The ISO27701 standard could be a game changer for the area of privacy compliance, as the number of privacy-related laws expands worldwide. Here we describe how the standard is laid out and how it maps onto the ISO27001 and ISO27002 standards which it extends. It’s worth spending some time to fully understand how ISO27701 works, as it is not always immediately obvious to the reader. We should mention that CertiKit has had the interpretation set out in this article confirmed by the British Standards Institute (BSI).
The main point is to recognise the difference between requirements, which are audited against, and guidance which is not. In ISO standards, requirements are stated using the word “shall” and guidance generally uses the word “should”. For example:
The organization shall determine its role as a PII controller (including as a joint PII controller) and/or a PII processor.
The organization shall identify and document the specific purposes for which the PII will be processed.
…are both requirements. The first relates to the management system and the second is a control. If these requirements have not been met, a nonconformity may be raised during an audit.
The organization should ensure that the use of mobile devices does not lead to a compromise of PII.
Roles and responsibilities for the processing of PII should be determined in a transparent manner.
…are both guidance and so are recommended, but still optional, and a nonconformity can’t be raised against them at an audit (although an observation might be made at the discretion of the auditor).
Other words may be used in an ISO standard and their accepted meaning is as follows:
Let’s take each of the clauses of the ISO/IEC 27701 standard and look at what it covers and whether it contains requirements (which are audited) or guidance (which is not audited).
Clause 5 describes how the ISO/IEC 27001 management system must be adapted to cater for privacy as well as information security. These are requirements. Note that there are in fact only two parts of the management system that require specific adaption – context and planning, although there is also a need to look at all areas to include privacy considerations within them.
Clause 6 provides additional privacy-related guidance for the controls set out in Annex A of the ISO/IEC 27001 standard, and which are more fully described in the accompanying code of practice, ISO/IEC 27002. These are recommended enhancements to the control set and may be considered to be guidance. Clause 7 sets out guidance for the additional controls for controllers which are listed in Annex A of ISO/IEC 27701. These controls are over and above those from Annex A of ISO/IEC 27001. However, this is guidance only.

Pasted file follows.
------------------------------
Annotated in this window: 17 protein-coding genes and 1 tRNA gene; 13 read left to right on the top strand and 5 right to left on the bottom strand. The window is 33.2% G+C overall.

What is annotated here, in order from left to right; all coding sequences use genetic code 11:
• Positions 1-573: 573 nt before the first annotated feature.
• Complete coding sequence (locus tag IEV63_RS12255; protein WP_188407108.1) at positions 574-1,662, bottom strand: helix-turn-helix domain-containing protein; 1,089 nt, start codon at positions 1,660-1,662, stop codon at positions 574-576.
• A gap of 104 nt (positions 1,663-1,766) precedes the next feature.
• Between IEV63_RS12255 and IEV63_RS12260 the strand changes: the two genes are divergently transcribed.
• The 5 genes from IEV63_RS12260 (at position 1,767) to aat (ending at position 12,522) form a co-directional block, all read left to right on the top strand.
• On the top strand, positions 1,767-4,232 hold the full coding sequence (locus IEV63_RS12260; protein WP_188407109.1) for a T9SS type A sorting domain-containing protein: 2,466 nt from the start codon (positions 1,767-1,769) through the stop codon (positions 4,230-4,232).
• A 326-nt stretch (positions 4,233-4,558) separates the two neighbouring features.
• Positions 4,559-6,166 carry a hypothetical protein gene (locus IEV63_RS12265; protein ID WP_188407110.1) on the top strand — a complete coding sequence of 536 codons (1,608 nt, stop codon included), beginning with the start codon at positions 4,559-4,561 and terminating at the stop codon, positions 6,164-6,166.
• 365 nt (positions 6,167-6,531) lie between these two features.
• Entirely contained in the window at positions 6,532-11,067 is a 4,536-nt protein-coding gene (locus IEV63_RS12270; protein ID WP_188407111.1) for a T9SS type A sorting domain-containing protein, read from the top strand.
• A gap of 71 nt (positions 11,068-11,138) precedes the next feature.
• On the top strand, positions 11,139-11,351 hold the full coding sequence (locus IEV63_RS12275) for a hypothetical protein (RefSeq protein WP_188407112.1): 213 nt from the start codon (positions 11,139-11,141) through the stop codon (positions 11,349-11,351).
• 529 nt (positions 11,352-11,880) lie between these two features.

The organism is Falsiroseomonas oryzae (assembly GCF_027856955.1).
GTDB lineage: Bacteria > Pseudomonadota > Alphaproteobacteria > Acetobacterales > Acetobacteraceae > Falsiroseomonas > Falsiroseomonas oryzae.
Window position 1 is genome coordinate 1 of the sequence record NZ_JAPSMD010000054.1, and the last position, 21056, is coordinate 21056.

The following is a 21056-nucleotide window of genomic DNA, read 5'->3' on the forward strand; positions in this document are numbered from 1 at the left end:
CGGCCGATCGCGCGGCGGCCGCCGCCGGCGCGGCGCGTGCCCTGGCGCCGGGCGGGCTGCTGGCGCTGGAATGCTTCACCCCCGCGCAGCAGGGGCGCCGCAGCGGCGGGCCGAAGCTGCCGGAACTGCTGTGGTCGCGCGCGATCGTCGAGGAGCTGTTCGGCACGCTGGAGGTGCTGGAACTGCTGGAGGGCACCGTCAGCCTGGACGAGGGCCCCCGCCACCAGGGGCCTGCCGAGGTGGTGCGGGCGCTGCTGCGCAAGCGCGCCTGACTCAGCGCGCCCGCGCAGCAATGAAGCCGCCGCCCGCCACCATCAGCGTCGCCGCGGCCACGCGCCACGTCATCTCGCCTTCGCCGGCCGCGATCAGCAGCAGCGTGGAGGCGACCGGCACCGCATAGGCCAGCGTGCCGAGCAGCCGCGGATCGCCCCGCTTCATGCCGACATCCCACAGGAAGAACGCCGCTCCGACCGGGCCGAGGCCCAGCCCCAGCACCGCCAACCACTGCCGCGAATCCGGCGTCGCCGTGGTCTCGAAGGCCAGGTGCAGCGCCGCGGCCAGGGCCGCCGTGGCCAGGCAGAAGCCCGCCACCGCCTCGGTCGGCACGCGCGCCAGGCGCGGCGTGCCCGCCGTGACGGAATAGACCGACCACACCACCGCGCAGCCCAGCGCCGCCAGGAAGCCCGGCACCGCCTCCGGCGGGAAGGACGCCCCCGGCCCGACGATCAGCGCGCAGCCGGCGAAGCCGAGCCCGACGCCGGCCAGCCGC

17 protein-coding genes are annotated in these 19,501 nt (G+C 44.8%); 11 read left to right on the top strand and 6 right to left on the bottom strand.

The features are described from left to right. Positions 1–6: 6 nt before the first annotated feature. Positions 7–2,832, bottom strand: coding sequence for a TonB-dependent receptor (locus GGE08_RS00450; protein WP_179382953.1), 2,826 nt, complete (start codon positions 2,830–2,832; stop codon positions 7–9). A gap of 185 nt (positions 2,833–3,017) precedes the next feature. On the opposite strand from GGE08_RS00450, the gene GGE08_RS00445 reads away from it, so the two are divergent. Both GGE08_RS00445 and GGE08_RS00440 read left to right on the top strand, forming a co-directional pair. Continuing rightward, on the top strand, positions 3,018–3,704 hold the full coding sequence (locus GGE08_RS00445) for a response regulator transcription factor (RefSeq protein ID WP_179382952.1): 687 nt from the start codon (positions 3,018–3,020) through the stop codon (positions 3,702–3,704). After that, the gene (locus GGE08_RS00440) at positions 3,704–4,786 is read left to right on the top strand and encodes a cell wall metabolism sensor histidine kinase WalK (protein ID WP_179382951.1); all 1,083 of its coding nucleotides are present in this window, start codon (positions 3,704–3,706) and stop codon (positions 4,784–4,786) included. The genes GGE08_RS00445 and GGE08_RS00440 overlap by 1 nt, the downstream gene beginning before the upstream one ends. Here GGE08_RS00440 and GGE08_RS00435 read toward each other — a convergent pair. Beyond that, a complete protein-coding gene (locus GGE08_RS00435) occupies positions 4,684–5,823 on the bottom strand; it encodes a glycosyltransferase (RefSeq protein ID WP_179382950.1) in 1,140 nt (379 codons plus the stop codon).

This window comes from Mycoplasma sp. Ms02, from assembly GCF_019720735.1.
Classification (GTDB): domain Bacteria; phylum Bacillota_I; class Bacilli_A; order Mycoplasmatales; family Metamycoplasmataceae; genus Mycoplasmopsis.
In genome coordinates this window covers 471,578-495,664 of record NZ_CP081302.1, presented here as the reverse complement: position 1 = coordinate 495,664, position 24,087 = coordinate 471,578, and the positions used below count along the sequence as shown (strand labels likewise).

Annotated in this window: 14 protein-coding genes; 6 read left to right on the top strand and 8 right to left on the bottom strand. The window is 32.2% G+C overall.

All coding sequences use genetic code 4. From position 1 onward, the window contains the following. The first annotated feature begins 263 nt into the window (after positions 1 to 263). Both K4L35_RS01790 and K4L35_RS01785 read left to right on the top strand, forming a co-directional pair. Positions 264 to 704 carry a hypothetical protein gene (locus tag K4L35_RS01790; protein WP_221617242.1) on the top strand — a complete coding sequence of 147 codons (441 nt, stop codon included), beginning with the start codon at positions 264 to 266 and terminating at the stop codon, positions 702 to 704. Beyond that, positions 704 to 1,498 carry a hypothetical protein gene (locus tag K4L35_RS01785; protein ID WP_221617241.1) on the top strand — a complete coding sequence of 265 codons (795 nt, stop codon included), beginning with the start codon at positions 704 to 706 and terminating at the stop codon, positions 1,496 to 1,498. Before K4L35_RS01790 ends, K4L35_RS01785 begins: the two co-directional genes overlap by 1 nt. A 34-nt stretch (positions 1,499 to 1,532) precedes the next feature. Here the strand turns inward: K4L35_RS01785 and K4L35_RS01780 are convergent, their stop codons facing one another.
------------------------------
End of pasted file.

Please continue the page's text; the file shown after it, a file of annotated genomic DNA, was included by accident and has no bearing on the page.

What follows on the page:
Clause 8 explains similar guidance for the additional controls for processors. Again, this is guidance, not requirements.
Annex A contains a table setting out the additional controls for PII controllers. These controls may or may not be applicable in the same way as the controls in Annex A of ISO/IEC 27001 may or may not be applicable (and as detailed in the Statement of Applicability for ISO/IEC 27001). Where applicable, these controls may be considered as requirements. The guidance for these is contained in Clause 7 above.
Annex B contains a table setting out the additional controls for PII processors. Again, their applicability needs to be determined and documented as they may not all apply. Where applicable, these controls may be considered as requirements. The guidance for these is contained in Clause 8 above.
Annexes C, D and E provide a cross-reference of ISO/IEC 27701 onto ISO/IEC 29100 (privacy framework), the GDPR (the EU General Data Protection Regulation) and the two standards ISO/IEC 27018 (protection of PII in the cloud) and ISO/IEC 29151 (code of practice for PII protection).
Annex F gives a little more detail about how the current wording in ISO/IEC 27001 should be adapted to refer to privacy also.
The main point to repeat at this time is that certification to an ISO standard is all about requirements and controls. The guidance does not form part of these requirements and is not audited against. So, if your organization is looking to become certified to ISO/IEC 27701 (having already been certified to ISO/IEC 27001) then the areas to focus on are:
… because these contain the requirements and the controls. Clauses 6, 7 and 8 give guidance in the same way as ISO/IEC 27002 gives guidance for ISO/IEC 27001. To be clear, for information security an organization becomes certified to ISO/IEC 27001 because that contains the requirements. An organization does not become certified to ISO/IEC 27002 because that only has guidance. It’s the same for ISO/IEC 27701; stick to the requirements and controls parts when preparing for certification and don’t feel that you must do everything that is stated in the guidance sections (although if it’s appropriate and you can, then by all means go for it).
For more details on the ISO/IEC 27701:2019 standard, download our free 33-page implementation guide today.